Climate debate heats up as Brock research shows disparity among predictive models

While climate change is regarded as one of the world’s most pressing issues, questions remain about how quickly the globe is warming.

Rather than relying on predictive models, a research team led by Brock University Earth Sciences Professor Uwe Brand has discovered a way to accurately measure atmospheric oxygen levels at any given geologic time — providing historical insight into the world’s state.

In a recent Earth-Science Reviews article, Brand discusses this new approach to determining past atmospheres while also touching on issues that arise from use of predictive models in related research.

Brock University Earth Sciences Professor Uwe Brand.

In the absence of a time machine, how does one know what atmospheric levels were throughout geologic history? In the 1950s, scientists held the view that oxygen and water levels were constant, while scientists today agree they are in a dynamic state of flux.

The answer lies in the three building blocks of life: water, nutrients and oxygen, Brand says.

“On Earth, researchers try to find remnants of ancient life and study them to better understand our atmosphere climate history,” he says. “We agree that the globe is warming, but how fast it will rise in the next 20 to 50 years is not agreed upon.”

Predictive models have produced no consensus, instead dividing scientists into two camps.

Geochemists believe the presence of oxygen in the atmosphere drove the advancement of life as we know it. Paleobiologists, on the other hand, challenge this by noting only about five to 10 per cent of ancient data survives in the rock record and each sample is locked to a geographical location making it difficult to extrapolate an atmosphere climate model that fits to the entire world. Paleobiologists claim that geochemist models have failed to prove their assertions.

Brand says his team’s research is “different from all current models because we are no longer using a model.”

“We are using a direct proxy from ancient sources. We aren’t predicting, we are measuring.”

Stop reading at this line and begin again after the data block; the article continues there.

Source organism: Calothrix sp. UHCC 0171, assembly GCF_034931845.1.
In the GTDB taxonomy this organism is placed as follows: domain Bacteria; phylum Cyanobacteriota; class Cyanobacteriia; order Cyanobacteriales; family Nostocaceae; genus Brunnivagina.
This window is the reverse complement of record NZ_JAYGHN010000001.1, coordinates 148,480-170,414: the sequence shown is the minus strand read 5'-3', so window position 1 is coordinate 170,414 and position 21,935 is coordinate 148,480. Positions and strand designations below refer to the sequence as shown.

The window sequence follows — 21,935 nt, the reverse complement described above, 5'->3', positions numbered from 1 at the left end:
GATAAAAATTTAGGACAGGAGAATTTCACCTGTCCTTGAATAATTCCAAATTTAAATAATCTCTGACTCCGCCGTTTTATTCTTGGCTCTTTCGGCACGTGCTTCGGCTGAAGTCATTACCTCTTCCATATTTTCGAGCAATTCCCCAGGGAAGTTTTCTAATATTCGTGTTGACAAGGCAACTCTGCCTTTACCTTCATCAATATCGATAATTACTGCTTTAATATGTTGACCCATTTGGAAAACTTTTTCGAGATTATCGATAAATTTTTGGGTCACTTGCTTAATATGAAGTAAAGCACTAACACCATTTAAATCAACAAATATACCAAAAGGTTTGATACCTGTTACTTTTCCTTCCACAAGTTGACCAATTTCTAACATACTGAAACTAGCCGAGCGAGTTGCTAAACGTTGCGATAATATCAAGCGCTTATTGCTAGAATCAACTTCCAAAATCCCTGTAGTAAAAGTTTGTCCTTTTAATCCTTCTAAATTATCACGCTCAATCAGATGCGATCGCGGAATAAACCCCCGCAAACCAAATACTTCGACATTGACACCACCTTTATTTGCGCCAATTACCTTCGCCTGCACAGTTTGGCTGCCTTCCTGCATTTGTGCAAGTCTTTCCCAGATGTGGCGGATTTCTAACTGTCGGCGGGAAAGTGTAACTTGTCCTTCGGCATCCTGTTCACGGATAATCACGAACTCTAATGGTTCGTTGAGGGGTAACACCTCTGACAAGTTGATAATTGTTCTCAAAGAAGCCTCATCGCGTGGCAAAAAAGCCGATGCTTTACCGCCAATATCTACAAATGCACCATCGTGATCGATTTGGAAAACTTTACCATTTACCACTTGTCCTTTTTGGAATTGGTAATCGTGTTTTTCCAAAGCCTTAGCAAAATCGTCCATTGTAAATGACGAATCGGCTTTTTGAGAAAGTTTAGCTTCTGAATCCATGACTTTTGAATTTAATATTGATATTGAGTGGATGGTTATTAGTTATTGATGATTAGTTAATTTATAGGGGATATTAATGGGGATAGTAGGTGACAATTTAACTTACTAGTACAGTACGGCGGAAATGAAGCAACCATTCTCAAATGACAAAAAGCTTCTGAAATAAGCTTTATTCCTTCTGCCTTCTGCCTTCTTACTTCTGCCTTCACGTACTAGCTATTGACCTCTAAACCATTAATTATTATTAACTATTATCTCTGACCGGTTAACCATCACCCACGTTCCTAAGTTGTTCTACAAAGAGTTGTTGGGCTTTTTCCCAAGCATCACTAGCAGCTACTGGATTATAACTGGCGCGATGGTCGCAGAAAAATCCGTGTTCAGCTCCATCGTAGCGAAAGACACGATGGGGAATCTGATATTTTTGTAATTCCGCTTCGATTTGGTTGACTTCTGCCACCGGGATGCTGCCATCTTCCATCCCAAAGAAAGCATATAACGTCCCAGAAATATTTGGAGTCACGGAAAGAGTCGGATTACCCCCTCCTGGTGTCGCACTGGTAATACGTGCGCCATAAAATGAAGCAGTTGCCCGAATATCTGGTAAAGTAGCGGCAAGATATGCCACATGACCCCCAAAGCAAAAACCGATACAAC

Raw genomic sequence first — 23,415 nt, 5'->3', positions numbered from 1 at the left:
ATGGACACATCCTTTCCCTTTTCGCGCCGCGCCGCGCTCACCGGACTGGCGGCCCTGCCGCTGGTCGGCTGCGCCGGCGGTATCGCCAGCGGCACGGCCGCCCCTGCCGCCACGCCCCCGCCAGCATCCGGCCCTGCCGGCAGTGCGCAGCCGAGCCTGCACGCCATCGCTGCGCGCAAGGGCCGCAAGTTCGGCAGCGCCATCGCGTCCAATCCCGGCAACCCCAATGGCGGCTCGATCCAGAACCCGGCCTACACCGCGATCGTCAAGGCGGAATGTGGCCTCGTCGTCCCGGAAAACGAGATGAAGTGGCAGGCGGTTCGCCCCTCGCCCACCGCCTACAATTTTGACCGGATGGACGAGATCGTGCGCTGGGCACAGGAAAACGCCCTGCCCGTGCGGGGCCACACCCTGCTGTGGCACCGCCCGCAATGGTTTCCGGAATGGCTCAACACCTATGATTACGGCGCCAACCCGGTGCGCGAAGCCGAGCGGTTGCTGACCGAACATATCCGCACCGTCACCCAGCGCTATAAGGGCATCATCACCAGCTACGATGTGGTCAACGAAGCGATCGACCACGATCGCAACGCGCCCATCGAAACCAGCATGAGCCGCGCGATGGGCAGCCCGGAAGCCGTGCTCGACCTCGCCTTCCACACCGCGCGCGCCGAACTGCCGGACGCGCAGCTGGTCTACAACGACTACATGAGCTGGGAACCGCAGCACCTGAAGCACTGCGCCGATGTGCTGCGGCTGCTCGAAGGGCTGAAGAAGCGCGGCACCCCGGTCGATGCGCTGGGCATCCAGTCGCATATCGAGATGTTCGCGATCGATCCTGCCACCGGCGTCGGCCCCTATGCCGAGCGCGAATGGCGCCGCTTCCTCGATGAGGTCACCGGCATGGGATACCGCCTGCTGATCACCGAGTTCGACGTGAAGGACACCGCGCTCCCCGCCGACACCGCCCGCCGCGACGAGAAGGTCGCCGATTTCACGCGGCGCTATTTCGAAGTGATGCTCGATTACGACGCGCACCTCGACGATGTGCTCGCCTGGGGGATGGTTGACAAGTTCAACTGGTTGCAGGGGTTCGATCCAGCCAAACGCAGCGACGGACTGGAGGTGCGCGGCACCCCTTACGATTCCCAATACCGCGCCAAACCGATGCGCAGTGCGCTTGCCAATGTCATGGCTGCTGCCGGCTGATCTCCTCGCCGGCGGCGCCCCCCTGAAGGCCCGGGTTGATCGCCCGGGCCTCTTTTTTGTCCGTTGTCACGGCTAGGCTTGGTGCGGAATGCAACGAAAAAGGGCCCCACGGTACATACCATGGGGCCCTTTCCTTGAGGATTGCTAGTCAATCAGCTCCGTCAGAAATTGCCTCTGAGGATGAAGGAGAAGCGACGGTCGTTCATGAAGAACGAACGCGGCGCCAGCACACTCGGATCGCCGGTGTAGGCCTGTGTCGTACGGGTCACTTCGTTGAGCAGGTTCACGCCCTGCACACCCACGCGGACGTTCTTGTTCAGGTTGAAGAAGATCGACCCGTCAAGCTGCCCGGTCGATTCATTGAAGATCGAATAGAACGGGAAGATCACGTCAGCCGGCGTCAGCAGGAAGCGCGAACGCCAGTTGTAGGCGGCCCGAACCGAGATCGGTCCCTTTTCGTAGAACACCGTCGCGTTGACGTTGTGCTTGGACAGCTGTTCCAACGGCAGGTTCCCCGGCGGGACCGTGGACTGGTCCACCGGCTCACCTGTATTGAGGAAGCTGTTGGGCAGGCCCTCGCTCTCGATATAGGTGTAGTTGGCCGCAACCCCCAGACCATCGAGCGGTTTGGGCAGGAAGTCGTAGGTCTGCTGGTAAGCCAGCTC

In a 2016 paper, Brand and his colleagues described how they placed halite (the natural form of table salt) samples in a vacuum chamber and crushed the samples into small pieces. As the samples are broken, the trapped fossil gas is drawn into a highly sensitive quadrupole mass spectrometer, which can read and analyze the gas content and composition.

“It’s a direct measurement of the atmosphere of that time, not an interpretation,” Brand says.

When the paper was released, the Earth Sciences community was skeptical about the results from the samples and Brand recognized they would need to calibrate more samples from around the world to unify the data.

“It had to be global,” he says.

The team then went on to pick modern samples from the U.S. (New Mexico), Australia, South Africa and the Bahamas and found they all produced the same results.

“We are very confident you can take any halite sample in its preserved state and achieve the same results,” Brand says.

Brand’s research team can now more accurately describe atmospheric oxygen levels at a given geologic time on a global scale without using a predictive model.

Faculty of Mathematics and Science Dean Ejaz Ahmed is pleased with the level of accuracy Brand can attain with the sampling method.

“The confirmation that halite samples are consistent globally is a big step forward for climate research,” he says.

Read more stories in: Faculty & staff, Featured, Mathematics and Science, News, People, Research
Tagged with: , , , ,